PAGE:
Fri | Jun 5, 2020

No longer an orphan – Part I

Published:Sunday | March 29, 2020 | 12:18 AM

=Welcome to another week in our series ‘This is Who I Am’. We’ve been discussing our identity in God and how knowing this makes all the difference for us as Christians. Our primary identity is one as children of God.

Regardless of whether we have earthly fathers or not, as believers, we have a Heavenly Father who provides for us, guides us, and sets an example that we can follow. Yet, there are times when, although God has made us His children, we still live as if we are orphans, as if we don’t have the privilege of an all-knowing, providing, and loving Heavenly Father.

Persons who live like this are often referred to as spiritual orphans. This orphan spirit keeps us from walking in the benefits of God’s love and distributing those benefits.

In order to truly live as God’s children, we need to break that spirit over our lives. But, in order to break it, we have to first identify it.



At about age 10, my father went away to work. It was a good thing for our family, but for a 10-year-old boy, it felt like abandonment. After that, I felt as if anyone who was important to me would leave and that if they didn’t abandon me physically, they would disappoint me in the important events of my life. So I decided to keep everybody at a distance. That same blockage that I had with people, I had with God. God could come so far and no more. I would believe that He could work miracles for others but not for me. I felt abandoned, even though our Father’s invitation is one of welcome embrace to a place of belonging in His family (Eph 1:5).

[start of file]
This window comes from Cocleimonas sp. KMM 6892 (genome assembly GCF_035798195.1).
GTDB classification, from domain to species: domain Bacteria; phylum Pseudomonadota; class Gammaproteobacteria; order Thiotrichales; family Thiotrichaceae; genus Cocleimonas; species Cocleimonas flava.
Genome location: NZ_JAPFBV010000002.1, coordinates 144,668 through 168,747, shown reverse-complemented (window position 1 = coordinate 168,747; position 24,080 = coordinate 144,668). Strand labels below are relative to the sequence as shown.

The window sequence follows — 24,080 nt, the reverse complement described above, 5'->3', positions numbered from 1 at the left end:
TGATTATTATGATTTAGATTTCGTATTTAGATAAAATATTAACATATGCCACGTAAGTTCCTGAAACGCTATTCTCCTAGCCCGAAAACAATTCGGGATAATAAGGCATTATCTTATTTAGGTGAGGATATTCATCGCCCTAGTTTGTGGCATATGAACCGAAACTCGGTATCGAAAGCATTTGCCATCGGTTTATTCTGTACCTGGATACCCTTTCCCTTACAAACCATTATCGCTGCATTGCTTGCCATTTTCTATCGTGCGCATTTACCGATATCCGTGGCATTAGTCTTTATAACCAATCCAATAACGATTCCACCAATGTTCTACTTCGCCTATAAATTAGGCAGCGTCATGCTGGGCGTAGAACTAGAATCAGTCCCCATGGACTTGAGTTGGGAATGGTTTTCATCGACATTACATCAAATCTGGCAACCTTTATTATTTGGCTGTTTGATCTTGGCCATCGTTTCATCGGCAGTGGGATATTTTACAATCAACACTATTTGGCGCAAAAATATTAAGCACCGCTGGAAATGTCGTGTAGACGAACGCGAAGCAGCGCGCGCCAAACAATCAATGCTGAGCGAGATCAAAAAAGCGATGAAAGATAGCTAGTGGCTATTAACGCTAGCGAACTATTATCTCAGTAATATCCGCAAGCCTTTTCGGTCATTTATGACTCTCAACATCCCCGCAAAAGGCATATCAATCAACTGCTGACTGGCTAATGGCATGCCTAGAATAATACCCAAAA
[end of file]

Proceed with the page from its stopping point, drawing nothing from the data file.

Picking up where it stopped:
Spiritual orphans are often suspicious of God’s love and live with thoughts like, ‘He could not love me’.

They also struggle to believe that God is committed to satisfying their desires. They believe that God will provide the ‘basics’ but not the wants and passions of their hearts. Now, I am not suggesting that life will go exactly how we envision it – but I am saying that God promises to satisfy our hearts richly with His goodness and mercy. “Delight yourself also in the Lord, and He shall give you the desires of your heart” (Psalm 37:4, NKJV). But without this belief, we may end up sinning to compensate for feelings of dissatisfaction. When God doesn’t come through as we want, we take matters into our own hands rather than living securely in our Father’s love and place in the family.


When persons constantly feel the need to prove their worth or feel that they are not accepted because of their faults, they may also be spiritual orphans. Perceiving the strengths of others as competition and seeking to hide personal limitations are not characteristic of God’s children. Sons and daughters embrace both their strengths and weaknesses — comfortable both with who they are and whose they are.


The spiritual orphan believes that he or she must work hard or perform well in order to be recognised or loved. They are constantly evaluating themselves and others. Who works harder? Who is more faithful? Who is more committed? Who is more passionate? Who is more loving and accepting? It comes down to, ‘Who is better?’.

If you see any of these characteristics in your own life, know that there is another way to live. Our Father’s invitation is to a place of unconditional acceptance and rest in our unique, God-given identity (1 Cor 12:18). So join us next week as we discuss how to get rid of the orphan spirit.